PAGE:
On March 1, 2019, Envestnet, announced that they were partnering with Fiduciary Exchange (a company which integrates “brokerage, insurance, and advisory ecosystems”) to launch their new Envestnet Insurance Exchange, thereby providing a platform for RIAs to purchase fee-based insurance and annuity products directly from carriers on behalf of their clients, instead of through a commission-based insurance agent.
In and of itself, this is good news for the RIA community; as insurance companies are starting to bring no-commission, fee-based insurance and annuity products to market, RIAs will have a marketplace to shop for them, saving clients the cost of the otherwise-applicable commission (since the RIA is already being paid directly by the client in the first place).
Except, given other recent Envestnet acquisitions and initiatives, their Insurance Exchange could end out being a much bigger deal than much of the industry currently appreciates. To the point that someday, Envestnet might even make their other software – including the recently acquired MoneyGuidePro – free to advisors, just to further expand their Envestnet Insurance Exchange (and other investment marketplaces).
In this episode of #OfficeHours with Michael Kitces, we discuss how comprehensive financial planning actually has its roots in product sales, the real opportunity Envestnet likely saw when it purchased MoneyGuidePro, and why integrating it with its Insurance Exchange could eventually make MoneyGuidePro free and become the most disruptive shift to hit Advisor FinTech in years.
Over 30 years ago, comprehensive financial planning originated as a means to an end, where a financial product salesperson would use a plan to help a prospect define their goals, and then show how various products (that the salesperson earned a commission to sell and implement) would allow the client to achieve those goals. And even though the landscape has changed dramatically since then, financial plans are still often a means to an end even for advisors who don’t sell “products,” per se, since they’re still trying to “sell” the need for clients to save and invest… with them.
Yet the strange mystery is why those increasingly popular financial planning tools haven’t actually illustrated what happens, in the planning software itself, when various different products are added into the plan. The software illustrates a need, but then it’s necessary to provide a separate product illustration, which is completely independent of the plan that was supposed to validate the need!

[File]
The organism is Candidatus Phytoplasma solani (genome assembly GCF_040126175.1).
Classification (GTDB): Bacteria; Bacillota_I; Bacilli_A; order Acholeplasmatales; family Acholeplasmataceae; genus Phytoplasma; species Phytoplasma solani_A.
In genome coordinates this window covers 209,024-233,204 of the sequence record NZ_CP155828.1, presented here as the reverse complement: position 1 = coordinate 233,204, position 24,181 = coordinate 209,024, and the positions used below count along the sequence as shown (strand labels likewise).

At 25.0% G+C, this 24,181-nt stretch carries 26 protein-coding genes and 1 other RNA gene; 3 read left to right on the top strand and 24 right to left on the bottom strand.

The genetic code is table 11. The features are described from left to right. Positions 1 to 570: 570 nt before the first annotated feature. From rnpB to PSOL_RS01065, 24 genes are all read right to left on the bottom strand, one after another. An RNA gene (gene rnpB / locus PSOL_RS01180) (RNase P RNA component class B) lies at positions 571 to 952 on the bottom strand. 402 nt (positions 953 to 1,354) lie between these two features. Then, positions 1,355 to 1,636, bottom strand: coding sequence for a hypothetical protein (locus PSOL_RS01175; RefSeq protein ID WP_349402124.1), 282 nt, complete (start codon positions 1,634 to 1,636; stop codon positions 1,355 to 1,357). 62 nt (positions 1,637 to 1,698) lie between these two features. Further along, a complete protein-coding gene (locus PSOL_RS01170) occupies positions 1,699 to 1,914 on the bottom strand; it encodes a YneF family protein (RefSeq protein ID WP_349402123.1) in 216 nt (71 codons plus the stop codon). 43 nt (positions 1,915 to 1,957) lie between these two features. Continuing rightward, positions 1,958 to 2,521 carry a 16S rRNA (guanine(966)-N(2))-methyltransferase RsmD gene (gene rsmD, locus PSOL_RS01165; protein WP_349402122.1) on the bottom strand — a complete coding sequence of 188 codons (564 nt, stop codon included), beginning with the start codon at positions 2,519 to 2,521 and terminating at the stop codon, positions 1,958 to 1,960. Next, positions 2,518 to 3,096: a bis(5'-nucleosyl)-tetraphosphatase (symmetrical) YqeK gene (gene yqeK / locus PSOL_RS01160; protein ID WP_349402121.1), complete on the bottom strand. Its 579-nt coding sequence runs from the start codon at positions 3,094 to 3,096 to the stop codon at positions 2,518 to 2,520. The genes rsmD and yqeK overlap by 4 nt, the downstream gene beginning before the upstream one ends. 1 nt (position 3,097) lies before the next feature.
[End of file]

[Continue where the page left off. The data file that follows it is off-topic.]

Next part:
The gap between financial planning software projections and product-specific illustrations began to close a couple of years ago, though, when MoneyGuidePro rolled out a partnership with Covr that gave them the ability to illustrate life insurance products (and even apply for those products) all within the confines of MoneyGuidePro itself.
It’s not a big leap, then, to understand why Envestnet decided to pay a half-billion dollars last year for MoneyGuidePro… not because they were merely champing at the bit to get into the financial planning software business, but because Envestnet wanted a platform that was primed for deeper insurance and annuity integrations. And if that’s the case, and Envestnet can effectively leverage MoneyGuidePro to support its Insurance Exchange, the next question becomes… could Envestnet turn around and make the software that it paid a half-billion dollars for, free?
Which isn’t such a crazy proposition when we consider that, given the dollar volume of just variable annuities alone, Envestnet will only need to capture a minuscule slice of that market share in order generate the same revenue that all the RIAs and broker-dealers are paying annually in MoneyGuidePro subscription fees… even if Envestnet is “only” paid 25 basis points from the annuity companies on their platform. And if MoneyGuidePro is free, then it won’t take much convincing for advisors to make the switch away from other financial planning software providers, and potentially save themselves thousands of dollars a year… while further growing Envestnet’s Insurance Exchange opportunities.
Ultimately, the key point is to realize that the free-to-use software model has become the standard in recent years (think Facebook, Google, etc.), and is even gaining traction even within the financial services industry (think RIA custodian technology from Schwab, Fidelity, and TD Ameritrade). And in a world where most advisors are still writing checks each year for their various software tools, Envestnet’s acquisition of MoneyGuidePro and introduction of its Insurance Exchange could be enormously disruptive to the current FinTech landscape. Of course, it remains to be seen whether Envestnet’s Insurance Exchange really gains acceptance in the advisor community… but FinTech competitors, in particular, should be figuring out now how they’re going to respond if it does!